Some works of literature draw you to them time after time. They stick with you long after you have put them down, tucked them away on the shelf, and let them gather dust. However, you have not forgotten them. Actually, you find yourself every so often, taking that book back out, scrubbing off the dust – maybe sneezing while doing so – and then plopping back into the story and letting it move you once again.
One of the hardest questions I am asked is: what is your favorite book? How do I even begin? I could probably create a giant list of favorite books. It would be exhausting. A better question: what is one of your favorite books? Okay, I can handle that one. One of my favorite books is My Sister’s Keeper, by Jodi Picoult.
A Short Synopsis:
“Anna is not sick, but she might as well be. By age thirteen, she has undergone countless surgeries, transfusions, and shots so that her older sister, Kate, can somehow fight the leukemia that has plagued her since childhood. The product of preimplantation genetic diagnosis, Anna was conceived as a bone marrow match for Kate – a life and a role that she has never questioned… until now.
Like most teenagers, Anna is beginning to question who she truly is. But unlike most teenagers, she has always been defined in terms of her sister – and so Anna makes a decision that for most would be unthinkable… a decision that will tear her family apart and have perhaps fatal consequences for the sister she loves. My Sister’s Keeper examines what it means to be a good parent, a good sister, a good person. Is it morally correct to do whatever it takes to save a child’s life… even if that means infringing upon the rights of another? Is it worth trying to discover who you really are, if that quest makes you like yourself less?” (http://www.jodipicoult.com/my-sisters-keeper.html)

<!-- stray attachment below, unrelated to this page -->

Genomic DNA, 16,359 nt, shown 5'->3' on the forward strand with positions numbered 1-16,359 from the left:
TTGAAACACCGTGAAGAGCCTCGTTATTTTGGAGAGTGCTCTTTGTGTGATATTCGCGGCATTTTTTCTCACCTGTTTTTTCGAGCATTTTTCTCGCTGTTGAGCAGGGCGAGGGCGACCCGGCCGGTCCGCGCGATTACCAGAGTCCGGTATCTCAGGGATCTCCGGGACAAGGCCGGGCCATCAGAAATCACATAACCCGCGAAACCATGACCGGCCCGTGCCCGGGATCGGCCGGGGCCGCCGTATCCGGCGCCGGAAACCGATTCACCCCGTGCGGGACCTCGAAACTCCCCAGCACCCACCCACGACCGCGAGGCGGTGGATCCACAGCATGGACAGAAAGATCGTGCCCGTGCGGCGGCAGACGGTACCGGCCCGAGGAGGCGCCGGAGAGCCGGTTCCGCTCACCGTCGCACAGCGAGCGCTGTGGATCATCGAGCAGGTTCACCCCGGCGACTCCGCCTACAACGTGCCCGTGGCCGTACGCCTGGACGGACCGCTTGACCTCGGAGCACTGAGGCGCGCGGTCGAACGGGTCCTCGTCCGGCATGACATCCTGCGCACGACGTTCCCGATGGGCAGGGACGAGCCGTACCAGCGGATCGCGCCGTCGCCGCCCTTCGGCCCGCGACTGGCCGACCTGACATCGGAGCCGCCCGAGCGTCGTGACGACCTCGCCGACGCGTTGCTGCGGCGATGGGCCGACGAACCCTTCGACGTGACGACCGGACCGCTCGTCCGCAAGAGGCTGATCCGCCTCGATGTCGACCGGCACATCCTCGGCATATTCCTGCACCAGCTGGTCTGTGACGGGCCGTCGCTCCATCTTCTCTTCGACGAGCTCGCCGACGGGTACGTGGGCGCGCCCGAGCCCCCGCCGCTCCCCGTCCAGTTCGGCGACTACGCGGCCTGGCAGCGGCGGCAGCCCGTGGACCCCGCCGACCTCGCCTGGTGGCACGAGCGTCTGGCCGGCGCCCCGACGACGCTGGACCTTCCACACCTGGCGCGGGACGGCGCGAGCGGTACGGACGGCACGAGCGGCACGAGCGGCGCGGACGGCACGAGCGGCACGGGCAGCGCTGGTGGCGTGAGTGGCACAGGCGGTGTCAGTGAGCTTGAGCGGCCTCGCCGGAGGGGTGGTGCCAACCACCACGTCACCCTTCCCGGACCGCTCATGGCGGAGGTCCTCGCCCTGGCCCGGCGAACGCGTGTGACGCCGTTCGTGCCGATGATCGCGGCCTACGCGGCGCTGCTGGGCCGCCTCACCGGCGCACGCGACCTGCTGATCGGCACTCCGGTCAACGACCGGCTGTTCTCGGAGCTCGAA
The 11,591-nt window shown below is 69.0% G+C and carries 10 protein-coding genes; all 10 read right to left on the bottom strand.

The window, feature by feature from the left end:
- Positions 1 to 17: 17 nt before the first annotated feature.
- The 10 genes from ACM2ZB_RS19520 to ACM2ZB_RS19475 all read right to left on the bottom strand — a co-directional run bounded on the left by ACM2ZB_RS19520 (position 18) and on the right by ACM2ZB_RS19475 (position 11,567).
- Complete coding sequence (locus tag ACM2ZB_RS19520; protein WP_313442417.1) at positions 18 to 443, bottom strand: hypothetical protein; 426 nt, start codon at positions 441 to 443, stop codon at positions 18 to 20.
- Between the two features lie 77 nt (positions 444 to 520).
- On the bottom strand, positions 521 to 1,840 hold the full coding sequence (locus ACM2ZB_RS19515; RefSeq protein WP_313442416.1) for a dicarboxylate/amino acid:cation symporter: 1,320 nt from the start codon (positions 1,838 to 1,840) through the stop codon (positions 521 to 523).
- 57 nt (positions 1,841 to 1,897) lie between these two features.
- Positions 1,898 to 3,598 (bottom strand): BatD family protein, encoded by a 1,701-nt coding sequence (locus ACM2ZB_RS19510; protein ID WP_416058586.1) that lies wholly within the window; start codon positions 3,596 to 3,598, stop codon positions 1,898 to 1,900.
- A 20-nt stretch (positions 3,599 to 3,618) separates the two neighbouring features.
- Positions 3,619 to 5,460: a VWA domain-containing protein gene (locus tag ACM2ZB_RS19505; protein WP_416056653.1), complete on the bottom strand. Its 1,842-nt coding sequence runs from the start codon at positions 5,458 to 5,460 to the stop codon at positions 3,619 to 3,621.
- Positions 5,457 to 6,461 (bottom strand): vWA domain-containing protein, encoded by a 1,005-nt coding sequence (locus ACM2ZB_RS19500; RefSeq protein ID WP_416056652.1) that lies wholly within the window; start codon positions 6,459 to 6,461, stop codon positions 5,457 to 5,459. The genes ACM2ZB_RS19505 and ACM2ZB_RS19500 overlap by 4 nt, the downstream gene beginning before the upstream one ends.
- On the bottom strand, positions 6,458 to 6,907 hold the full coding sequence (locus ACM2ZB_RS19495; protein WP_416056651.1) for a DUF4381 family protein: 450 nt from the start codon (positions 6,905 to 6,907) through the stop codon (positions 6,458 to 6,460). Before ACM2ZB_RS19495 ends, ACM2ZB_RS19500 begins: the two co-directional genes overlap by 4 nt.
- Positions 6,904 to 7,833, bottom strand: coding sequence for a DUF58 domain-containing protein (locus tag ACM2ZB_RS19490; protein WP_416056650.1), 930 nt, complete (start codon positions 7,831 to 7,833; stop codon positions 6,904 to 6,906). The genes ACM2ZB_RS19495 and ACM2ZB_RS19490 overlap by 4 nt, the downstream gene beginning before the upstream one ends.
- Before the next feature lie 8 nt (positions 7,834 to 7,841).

In my own words, I guess this book, at its core, is about relationships. The relationship between sisters, family members, partners, pets. It is about what brings people together, and what tears them apart. Kate and Anna are tied together because of Kate’s illness, but this is also the very subject that is causing conflict between them. Anna wants to sue her parents for medical emanicaption. She wants a choice. She wants to be heard. She feels invisible. Throughout the legal battle that pursues, the parent’s marriage is threatened, the stability of the family is questioned, the lives of those involved in the legal drama are tested. Jesse, Kate and Anna’s brother, is also suffering, silently. There are many ways to suffer. This book highlights that. Here is a tale laced with irony and symbolism. It is controversial and makes the reader pause. This book emphasizes how people’s lives are connected, how fast moments can pass, how slow they can seem. Jodi Picoult does a great job of capturing human emotion and human struggle. Life is a struggle, and how we deal with it makes all the difference
I guess I like this book so much, because it makes me think. I am engaging and interacting with the text. It is not just something I am reading for pleasure, but something I am actively thinking about. This novel makes me think about my own life, my own choices, the choices others make for me, or around me. It makes me wonder how I might act in Anna’s shoes. It also makes me contemplate if my life is really all that different.